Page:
For carcinogenic effects, the committee proposed new methods of cancer risk assessment designed to take such differences into account. Preliminary analyses conducted by the committee suggest that consideration of such differences can lead to lifetime estimates of cancer risk that can be higher or lower than estimates derived with methods based on constant exposure. However, underestimation of risk assuming constant exposure was limited to a factor of about 3- to 5-fold in all cases considered by the committee. Because these results are based on limited data and specific assumptions about the mechanisms by which carcinogenic effects are induced, the applicability of these conclusions under other conditions should be established.
Currently, most long-term laboratory studies of carcinogenesis and other chronic end points are based on protocols in which the level of exposure is held constant during the course of the study. To facilitate the application of risk assessment methods that allow for changes in exposure and susceptibility with age, it would be desirable to develop bioassay protocols that provide direct information on the relative contribution of exposures at different ages to lifetime risks. Although the committee does consider it necessary to develop special bioassay protocols for mandatory application in the regulation of pesticides, it would be useful to design special studies to provide information on the relative effects of exposures at different ages on lifetime cancer and other risks with selected chemical carcinogens.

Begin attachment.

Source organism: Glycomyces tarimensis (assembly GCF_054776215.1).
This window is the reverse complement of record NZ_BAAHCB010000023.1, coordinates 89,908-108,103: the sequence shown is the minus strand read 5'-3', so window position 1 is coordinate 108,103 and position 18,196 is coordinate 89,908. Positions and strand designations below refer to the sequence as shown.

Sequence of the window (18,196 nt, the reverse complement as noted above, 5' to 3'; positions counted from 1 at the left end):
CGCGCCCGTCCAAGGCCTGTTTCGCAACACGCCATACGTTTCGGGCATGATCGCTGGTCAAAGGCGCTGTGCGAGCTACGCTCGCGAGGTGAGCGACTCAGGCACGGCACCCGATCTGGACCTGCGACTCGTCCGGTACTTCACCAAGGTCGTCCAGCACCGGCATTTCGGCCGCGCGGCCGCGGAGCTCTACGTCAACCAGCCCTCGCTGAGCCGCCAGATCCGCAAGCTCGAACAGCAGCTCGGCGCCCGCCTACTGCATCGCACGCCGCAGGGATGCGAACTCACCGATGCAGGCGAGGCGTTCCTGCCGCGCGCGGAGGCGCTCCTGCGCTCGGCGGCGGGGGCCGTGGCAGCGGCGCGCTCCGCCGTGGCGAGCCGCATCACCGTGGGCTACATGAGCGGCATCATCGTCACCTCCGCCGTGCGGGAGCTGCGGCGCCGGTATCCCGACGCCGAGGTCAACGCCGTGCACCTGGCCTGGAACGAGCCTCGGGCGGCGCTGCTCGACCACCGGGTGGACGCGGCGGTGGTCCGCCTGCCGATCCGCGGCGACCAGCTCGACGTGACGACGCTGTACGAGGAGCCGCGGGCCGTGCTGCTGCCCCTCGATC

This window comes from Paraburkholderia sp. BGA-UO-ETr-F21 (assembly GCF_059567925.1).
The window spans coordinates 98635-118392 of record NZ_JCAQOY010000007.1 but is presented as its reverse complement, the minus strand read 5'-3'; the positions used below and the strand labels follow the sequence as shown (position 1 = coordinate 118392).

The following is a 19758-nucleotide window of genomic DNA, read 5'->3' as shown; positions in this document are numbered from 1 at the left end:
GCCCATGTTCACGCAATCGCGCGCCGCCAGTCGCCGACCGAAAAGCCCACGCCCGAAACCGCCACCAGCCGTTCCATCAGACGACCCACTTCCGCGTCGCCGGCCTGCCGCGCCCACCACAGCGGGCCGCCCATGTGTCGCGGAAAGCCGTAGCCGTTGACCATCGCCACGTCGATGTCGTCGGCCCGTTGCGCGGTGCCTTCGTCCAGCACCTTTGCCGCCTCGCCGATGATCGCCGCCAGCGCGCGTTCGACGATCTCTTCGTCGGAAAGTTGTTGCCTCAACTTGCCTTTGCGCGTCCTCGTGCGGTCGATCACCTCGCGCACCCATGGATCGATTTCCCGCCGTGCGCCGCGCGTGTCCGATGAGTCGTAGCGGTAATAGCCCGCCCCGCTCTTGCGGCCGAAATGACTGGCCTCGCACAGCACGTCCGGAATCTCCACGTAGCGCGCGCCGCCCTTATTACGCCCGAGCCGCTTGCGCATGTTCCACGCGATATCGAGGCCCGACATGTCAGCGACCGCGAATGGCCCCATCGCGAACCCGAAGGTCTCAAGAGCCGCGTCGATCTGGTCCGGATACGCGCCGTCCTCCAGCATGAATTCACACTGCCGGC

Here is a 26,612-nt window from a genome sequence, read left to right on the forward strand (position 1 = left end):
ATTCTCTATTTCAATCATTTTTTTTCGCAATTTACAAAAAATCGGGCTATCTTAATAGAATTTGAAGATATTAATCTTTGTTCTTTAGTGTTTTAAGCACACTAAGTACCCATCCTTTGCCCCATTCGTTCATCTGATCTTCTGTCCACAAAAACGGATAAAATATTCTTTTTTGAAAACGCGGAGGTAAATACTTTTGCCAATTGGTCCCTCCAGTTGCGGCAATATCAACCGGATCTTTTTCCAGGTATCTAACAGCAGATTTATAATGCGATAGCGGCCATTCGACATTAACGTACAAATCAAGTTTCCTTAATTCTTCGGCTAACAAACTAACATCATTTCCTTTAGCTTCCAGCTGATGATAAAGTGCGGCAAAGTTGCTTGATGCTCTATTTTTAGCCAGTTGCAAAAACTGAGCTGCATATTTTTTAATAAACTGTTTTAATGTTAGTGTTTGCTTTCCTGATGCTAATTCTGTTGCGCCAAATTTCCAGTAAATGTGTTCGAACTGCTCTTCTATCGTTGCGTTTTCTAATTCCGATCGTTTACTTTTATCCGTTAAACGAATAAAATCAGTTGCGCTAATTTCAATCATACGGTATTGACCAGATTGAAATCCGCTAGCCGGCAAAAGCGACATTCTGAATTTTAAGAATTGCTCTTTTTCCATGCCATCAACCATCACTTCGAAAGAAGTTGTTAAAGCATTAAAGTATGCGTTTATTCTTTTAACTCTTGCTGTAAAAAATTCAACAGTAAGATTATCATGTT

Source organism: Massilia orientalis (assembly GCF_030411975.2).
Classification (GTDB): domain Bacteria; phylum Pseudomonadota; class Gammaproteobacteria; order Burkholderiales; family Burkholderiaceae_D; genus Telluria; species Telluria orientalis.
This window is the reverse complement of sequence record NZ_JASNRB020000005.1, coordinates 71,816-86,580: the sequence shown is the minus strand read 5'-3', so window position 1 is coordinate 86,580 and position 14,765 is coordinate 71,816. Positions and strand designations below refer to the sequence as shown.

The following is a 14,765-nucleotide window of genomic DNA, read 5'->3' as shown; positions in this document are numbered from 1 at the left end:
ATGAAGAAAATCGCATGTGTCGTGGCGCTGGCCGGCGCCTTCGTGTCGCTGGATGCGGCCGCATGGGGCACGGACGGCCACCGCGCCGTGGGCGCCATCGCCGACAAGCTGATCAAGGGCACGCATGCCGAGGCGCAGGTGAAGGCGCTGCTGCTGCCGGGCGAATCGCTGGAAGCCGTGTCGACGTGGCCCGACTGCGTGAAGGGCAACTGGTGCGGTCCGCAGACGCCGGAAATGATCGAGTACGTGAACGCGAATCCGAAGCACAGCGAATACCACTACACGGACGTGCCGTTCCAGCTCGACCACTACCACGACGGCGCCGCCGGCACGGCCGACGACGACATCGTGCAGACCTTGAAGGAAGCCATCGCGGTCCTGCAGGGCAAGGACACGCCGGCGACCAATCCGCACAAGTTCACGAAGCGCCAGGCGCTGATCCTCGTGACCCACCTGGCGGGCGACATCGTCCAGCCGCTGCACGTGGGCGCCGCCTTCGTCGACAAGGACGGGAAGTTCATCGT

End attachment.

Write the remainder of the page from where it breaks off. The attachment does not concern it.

In addition to pharmacodynamic models for cancer risk assessment, the committee recommends the development and application of physiologically based pharmacokinetic models that describe the unique features of infants and children. For example, differences in relative organ weights with age can be easily described in physiologic pharmacokinetic models; special compartments for the developing fetus may also be incorporated. Physiologically based pharmacokinetic models can be used to predict the dose of the proximate toxicant reaching target tissues, and may lead to more accurate estimates of risk.
In summary, better data on dietary exposure to pesticide residues should be combined with improved information on the potentially harmful effects of pesticides on infants and children. Risk assessment methods that enhance the ability to estimate the magnitude of these effects should be developed, along with appropriate toxicological tests for perinatal and childhood toxicity. The committee's recommendations support the need to improve methods for estimating exposure and for setting tolerances to safeguard the health of infants and children.